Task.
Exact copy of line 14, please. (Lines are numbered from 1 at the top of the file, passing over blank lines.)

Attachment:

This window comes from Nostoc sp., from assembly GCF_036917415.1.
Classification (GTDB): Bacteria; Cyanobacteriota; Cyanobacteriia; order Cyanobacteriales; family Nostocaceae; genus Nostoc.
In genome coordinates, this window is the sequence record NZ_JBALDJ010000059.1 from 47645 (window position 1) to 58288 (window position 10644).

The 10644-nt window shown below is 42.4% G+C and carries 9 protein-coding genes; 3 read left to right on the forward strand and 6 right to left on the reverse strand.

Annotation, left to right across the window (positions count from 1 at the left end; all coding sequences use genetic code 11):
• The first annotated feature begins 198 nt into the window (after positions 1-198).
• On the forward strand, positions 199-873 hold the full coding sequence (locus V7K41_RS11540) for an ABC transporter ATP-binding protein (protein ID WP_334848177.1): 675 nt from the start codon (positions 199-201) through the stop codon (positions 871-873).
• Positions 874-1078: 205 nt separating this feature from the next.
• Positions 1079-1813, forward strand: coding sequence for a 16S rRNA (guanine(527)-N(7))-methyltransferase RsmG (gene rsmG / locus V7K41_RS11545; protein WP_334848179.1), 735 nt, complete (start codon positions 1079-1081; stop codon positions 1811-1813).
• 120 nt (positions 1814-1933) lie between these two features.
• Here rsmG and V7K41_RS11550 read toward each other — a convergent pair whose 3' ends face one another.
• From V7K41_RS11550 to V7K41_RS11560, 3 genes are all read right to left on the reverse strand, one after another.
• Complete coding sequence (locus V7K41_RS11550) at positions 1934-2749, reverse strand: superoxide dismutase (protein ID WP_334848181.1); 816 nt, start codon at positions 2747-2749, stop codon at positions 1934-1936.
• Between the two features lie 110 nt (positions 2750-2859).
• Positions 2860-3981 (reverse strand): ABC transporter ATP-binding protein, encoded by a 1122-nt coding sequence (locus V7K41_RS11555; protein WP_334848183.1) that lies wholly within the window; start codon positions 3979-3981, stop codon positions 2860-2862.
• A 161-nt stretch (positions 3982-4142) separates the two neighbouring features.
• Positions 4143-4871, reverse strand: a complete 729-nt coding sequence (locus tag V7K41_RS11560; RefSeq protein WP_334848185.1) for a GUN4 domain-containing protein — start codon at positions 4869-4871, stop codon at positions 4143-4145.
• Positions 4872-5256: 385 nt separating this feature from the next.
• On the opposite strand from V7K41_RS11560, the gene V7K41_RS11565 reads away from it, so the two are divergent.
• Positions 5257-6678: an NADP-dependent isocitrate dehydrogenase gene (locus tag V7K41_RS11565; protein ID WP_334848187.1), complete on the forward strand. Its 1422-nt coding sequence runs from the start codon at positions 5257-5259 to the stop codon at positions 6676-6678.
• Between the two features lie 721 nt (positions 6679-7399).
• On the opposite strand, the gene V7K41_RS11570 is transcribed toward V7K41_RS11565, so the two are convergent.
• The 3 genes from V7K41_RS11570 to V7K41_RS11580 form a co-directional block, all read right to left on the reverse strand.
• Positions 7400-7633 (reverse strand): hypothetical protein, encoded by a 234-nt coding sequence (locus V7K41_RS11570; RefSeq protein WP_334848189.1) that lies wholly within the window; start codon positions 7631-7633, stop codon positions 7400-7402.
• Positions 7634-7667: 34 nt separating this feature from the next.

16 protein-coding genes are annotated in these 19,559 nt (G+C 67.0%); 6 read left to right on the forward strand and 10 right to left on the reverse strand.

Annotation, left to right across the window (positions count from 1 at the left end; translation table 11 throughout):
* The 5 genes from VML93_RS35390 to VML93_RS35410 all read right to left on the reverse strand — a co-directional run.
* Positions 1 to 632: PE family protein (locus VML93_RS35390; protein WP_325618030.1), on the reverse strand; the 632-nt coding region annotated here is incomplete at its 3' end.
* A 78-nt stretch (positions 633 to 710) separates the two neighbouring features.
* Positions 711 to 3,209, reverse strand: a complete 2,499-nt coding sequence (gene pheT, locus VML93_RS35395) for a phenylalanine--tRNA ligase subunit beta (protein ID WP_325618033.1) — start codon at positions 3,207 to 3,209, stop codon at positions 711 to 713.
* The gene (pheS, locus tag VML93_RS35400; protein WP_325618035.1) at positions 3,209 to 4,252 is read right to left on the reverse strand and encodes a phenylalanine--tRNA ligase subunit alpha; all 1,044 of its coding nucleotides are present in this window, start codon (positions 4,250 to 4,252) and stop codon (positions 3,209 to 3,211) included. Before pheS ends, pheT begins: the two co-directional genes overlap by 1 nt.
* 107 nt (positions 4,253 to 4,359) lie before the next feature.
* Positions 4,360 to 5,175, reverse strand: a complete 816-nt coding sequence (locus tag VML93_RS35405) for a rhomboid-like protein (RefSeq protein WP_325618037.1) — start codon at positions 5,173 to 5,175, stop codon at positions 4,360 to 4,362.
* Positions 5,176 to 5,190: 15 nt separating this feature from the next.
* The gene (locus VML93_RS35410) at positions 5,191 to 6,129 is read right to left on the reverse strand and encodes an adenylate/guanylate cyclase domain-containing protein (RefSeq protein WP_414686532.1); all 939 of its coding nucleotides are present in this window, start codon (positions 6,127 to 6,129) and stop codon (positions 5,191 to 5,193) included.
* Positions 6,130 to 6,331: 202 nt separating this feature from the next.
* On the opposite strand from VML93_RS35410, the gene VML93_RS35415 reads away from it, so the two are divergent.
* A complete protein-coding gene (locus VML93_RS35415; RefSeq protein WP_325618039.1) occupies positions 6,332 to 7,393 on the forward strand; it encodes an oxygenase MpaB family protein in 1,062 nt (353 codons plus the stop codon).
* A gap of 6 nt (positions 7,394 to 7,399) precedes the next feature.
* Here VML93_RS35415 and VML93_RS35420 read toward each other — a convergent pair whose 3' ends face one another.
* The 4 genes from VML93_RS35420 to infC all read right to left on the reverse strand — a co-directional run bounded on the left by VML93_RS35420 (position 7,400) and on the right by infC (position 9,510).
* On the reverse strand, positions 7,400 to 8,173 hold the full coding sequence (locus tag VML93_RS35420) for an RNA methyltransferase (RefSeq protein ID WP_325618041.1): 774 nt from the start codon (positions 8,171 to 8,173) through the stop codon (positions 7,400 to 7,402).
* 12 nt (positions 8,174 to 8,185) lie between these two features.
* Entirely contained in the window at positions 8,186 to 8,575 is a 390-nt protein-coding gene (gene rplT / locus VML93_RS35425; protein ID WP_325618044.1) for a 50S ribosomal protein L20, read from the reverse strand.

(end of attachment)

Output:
• Between the two features lie 110 nt (positions 2750-2859).